IN CONCERT: Poppy’s Pet Sounds

This “one woman Faith No More” is wowing young crowds across the country on her latest tour

Poppy in Philly (Photo: Pete Gotta)

My editor Ron called Poppy a “one-woman Faith No More” but don’t take Mr. Bungle off the table. And there’s traction to that “American Babymetal” thing, too, though she’s more enamored with ‘60s psych pop breakdowns. And why not Queen?

Her opener at Philly’s TLA theater earlier this month was “Concrete,” the same sweeping genre-blender epic that begins the YouTube sensation’s pretty great new album I Disagree, zipping spotlessly through — in order — Slipknot, J-Pop, Pet Sounds, some quick Brian May squall, and uh, “That’s the Way It Is”-era Celine Dion. She maneuvers through these genres as nonchalantly as Snapchat filters, but she also naturalizes them; boiled down, I Disagree is simply a tight and exceptionally tuneful metal album. It’s more replayable than you’d expect from the stylistic whiplash; perhaps Tierra Whack’s outstanding, highly unpackable Whack World is an even better flashpoint than System of a Down, whom the second number, “Bloodmoney,” highly resembled.

Poppy in Blue (Photo: Pete Gotta)

But Poppy is the rare genre skipping artist whose hebephrenia is meant to propel the songs to get to where they’re going. They Might Be Giants match her encyclopedic energy and, judging by the headset-adept crowd at the TLA, probably have fewer nerds in the seats. And she plays to the comedy in her absurd sonic about-faces just like Sleigh Bells. Don’t let her fool you into thinking she puts anything but music first, but sure, her nihilism is exceptionally funny and often taken to its logical conclusion (“Turn me into a street,” she beckons throughout “Concrete” as the music shifts shape). Her live show was more stripped down than expected, with less emphasis on her AI robot schtick. She wielded a mic that stayed in its stand.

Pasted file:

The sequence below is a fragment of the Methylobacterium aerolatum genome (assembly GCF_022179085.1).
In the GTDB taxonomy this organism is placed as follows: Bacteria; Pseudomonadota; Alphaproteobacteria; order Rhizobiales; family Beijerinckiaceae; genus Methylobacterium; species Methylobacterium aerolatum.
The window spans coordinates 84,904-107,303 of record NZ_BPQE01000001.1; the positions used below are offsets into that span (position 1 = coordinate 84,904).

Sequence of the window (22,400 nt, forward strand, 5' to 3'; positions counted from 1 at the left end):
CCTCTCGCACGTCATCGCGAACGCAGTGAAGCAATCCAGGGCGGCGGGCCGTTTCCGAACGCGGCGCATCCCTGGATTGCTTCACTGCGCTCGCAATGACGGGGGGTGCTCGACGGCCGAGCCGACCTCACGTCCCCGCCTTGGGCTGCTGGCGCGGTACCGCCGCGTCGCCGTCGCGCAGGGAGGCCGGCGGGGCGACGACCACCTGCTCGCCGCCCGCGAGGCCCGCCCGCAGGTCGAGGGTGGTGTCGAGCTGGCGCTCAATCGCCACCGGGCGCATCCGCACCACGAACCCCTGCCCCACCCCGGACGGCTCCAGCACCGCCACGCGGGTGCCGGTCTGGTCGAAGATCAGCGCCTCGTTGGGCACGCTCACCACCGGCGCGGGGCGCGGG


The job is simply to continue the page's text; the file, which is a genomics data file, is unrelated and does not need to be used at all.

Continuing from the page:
Poppy’s a good fit for 2020 pop because of her music’s least trolly elements: carefully plotted guitar solos, showcases for instrumental components, harmonies, transitions less jarring and lazy than (yes) your favorite prog band. She knows her shit three different ways, highlighting the beginnings of an actual oeuvre when she oscillated between the Rammstein and Wilson Phillips parts of “Play Destroy” (sans estranged duet partner Grimes), shuffled through “Anything Like Me” like a Marilyn Manson hit, and sprawled out on the pre-encore “Don’t Go Outside” like a cross between early Weeknd and “Hotel California.”

Poppy I Disagree, Sumerian Records 2020

Of course, now that actual AI is writing hit Travis Scott songs, why shouldn’t a human being beat tech at its own game and mimic AI? For all their celebration of technology and love of the entropic Devo, They Might Be Giants never really imagined their song machinations would overtake their humanity, and their death drive was never quite as explicit as Poppy, the rare pop artist whose music is only coming into full focus as she embraces metal. But with nihilists, it’s always worth noting that the high quality of the output negates the death drive by default. She creates (well), therefore she’s alive. The robots haven’t changed that just yet.

 

AUDIO: Poppy I Disagree (full album)

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Dan Weiss

Ted Miller is trying to collect the head of every Guns ‘n Roses’ guitarist for his rec room. He currently has three.

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